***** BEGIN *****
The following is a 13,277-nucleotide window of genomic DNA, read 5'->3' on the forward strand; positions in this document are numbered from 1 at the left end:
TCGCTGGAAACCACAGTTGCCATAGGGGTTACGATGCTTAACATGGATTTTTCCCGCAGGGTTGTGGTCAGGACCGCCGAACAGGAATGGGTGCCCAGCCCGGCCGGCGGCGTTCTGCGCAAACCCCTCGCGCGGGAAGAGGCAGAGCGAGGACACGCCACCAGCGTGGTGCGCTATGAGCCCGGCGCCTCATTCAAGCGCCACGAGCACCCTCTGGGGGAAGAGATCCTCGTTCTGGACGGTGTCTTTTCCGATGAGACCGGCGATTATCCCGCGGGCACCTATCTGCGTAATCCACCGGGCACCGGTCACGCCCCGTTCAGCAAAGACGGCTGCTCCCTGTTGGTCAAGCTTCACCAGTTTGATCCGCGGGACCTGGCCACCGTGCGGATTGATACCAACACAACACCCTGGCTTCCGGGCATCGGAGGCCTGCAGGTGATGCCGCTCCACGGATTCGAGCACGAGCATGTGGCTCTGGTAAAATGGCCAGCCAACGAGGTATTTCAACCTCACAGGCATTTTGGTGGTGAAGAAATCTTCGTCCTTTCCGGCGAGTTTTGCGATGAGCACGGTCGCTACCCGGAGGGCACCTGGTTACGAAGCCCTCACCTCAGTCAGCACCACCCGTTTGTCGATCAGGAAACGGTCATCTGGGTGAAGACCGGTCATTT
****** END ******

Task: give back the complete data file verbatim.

The following is a 13,277-nucleotide window of genomic DNA, read 5'->3' on the forward strand; positions in this document are numbered from 1 at the left end:
TCGCTGGAAACCACAGTTGCCATAGGGGTTACGATGCTTAACATGGATTTTTCCCGCAGGGTTGTGGTCAGGACCGCCGAACAGGAATGGGTGCCCAGCCCGGCCGGCGGCGTTCTGCGCAAACCCCTCGCGCGGGAAGAGGCAGAGCGAGGACACGCCACCAGCGTGGTGCGCTATGAGCCCGGCGCCTCATTCAAGCGCCACGAGCACCCTCTGGGGGAAGAGATCCTCGTTCTGGACGGTGTCTTTTCCGATGAGACCGGCGATTATCCCGCGGGCACCTATCTGCGTAATCCACCGGGCACCGGTCACGCCCCGTTCAGCAAAGACGGCTGCTCCCTGTTGGTCAAGCTTCACCAGTTTGATCCGCGGGACCTGGCCACCGTGCGGATTGATACCAACACAACACCCTGGCTTCCGGGCATCGGAGGCCTGCAGGTGATGCCGCTCCACGGATTCGAGCACGAGCATGTGGCTCTGGTAAAATGGCCAGCCAACGAGGTATTTCAACCTCACAGGCATTTTGGTGGTGAAGAAATCTTCGTCCTTTCCGGCGAGTTTTGCGATGAGCACGGTCGCTACCCGGAGGGCACCTGGTTACGAAGCCCTCACCTCAGTCAGCACCACCCGTTTGTCGATCAGGAAACGGTCATCTGGGTGAAGACCGGTCATTT